After you are done reading everything on at, swing on over to the Philips website to see a super creepy video of electronic tattoo possibilities.

Hey, I said *after* you finished reading everything!

3) Long Island Iced Tea Party
Your drinking habits are going to probably cost you a little extra in the future. Several states are simultaneously jumping on the bandwagon and raising taxes on alcoholic beverages. New York is raising taxes fairly modestly, amounting to just pennies more per bottle of wine or six pack of beer. However, this "floor tax" will be applied to the stocks of wholesalers and retailer. Expect your liquor store to start carrying a lot less in the future... and New Joisey liquor stores to start getting more business. Nice one yanks.

Oregon is also looking to raise beer their taxes. Recent legislation will tax beer sold in Oregon from effectively less than a penny a glass to $0.15 (hey, that better be a fair pint pour!). The state expects $165M per year to be collected from the 1,900% tax hike. Why do 61% of Oregonians favor the tax? Because the tax will allow the funding of alcohol, drug crisis, and suicide prevention programs... how can you say no to that? I have no official comment, if you know what I'm sayin'.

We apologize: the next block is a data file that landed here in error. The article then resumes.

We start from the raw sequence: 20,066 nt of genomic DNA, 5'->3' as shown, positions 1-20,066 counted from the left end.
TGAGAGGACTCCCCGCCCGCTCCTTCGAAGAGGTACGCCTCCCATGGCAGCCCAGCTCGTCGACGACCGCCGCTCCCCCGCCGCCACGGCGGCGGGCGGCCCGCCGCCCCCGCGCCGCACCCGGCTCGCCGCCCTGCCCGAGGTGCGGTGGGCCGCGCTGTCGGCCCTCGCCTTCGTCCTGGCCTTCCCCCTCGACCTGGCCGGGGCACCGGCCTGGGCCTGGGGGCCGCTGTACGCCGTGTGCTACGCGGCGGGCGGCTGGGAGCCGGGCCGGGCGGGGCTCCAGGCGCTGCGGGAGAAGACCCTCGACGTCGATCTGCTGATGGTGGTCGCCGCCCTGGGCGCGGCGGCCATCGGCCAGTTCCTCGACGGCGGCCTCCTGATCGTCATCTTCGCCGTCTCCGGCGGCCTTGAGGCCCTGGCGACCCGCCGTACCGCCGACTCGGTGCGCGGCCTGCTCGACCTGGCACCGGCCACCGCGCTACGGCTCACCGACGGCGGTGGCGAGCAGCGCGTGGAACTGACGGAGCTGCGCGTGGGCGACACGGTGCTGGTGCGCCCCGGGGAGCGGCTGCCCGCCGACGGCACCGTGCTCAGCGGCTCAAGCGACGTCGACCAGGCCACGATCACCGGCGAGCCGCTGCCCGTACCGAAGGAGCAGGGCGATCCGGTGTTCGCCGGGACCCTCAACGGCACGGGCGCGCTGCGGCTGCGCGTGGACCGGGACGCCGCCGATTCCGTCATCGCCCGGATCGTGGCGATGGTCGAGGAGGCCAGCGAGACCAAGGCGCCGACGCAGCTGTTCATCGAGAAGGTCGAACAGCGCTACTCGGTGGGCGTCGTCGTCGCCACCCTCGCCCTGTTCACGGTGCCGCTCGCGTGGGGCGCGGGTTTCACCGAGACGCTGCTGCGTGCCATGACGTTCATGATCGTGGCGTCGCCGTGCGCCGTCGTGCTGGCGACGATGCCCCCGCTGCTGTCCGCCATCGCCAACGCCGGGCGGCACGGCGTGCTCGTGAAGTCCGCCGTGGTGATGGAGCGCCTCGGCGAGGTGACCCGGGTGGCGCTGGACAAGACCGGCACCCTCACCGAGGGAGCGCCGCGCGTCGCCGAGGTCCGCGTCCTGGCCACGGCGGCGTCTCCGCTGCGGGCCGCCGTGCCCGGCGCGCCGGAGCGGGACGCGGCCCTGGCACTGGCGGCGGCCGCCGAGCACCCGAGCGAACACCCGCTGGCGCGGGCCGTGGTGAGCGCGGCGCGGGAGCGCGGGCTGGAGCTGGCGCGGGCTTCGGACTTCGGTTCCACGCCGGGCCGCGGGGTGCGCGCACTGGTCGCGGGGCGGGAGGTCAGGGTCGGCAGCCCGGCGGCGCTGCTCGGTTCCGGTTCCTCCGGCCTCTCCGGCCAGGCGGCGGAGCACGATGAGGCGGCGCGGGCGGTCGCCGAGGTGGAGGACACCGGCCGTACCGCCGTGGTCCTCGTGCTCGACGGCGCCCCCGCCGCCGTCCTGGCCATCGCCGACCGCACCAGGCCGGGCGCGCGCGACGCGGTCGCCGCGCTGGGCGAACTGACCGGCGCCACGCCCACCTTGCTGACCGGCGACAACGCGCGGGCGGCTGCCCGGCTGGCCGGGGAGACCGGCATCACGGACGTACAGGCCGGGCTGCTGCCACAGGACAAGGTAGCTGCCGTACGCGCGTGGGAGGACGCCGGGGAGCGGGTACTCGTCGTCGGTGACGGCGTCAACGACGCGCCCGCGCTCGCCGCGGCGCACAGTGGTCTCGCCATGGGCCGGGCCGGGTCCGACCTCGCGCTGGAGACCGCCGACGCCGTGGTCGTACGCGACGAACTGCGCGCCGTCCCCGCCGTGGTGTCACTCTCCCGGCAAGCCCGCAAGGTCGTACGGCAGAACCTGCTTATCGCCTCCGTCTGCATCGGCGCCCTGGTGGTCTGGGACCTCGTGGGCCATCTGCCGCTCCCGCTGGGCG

The Oregon Partnership (whoever they are), recently circulated a news release with their propaganda. I found the quote below rather interesting:

"It's about time the national and international companies that sell their beer in Oregon need to pay their fair share of the $3 billion a year for alcohol-related crime, violence, lost productivity and health costs," says Pete Schulberg. Communications Director of Oregon Partnership. "Guess who's been paying for it up to now? Oregon Taxpayers, that's who."

$3 billion dollars!? Is it too much to ask for a list of data and/or assumptions for that calculation? Since, according to the OP, 90% of the tax will be coming from breweries outside Oregon, I guess the B-M-C evil empire will be the ones saving the lives of troubled Oregonians (since they control most of the beer market anyway). I suppose I can live with that.

2) Do These Beer Goggles Make My Face Look Fat?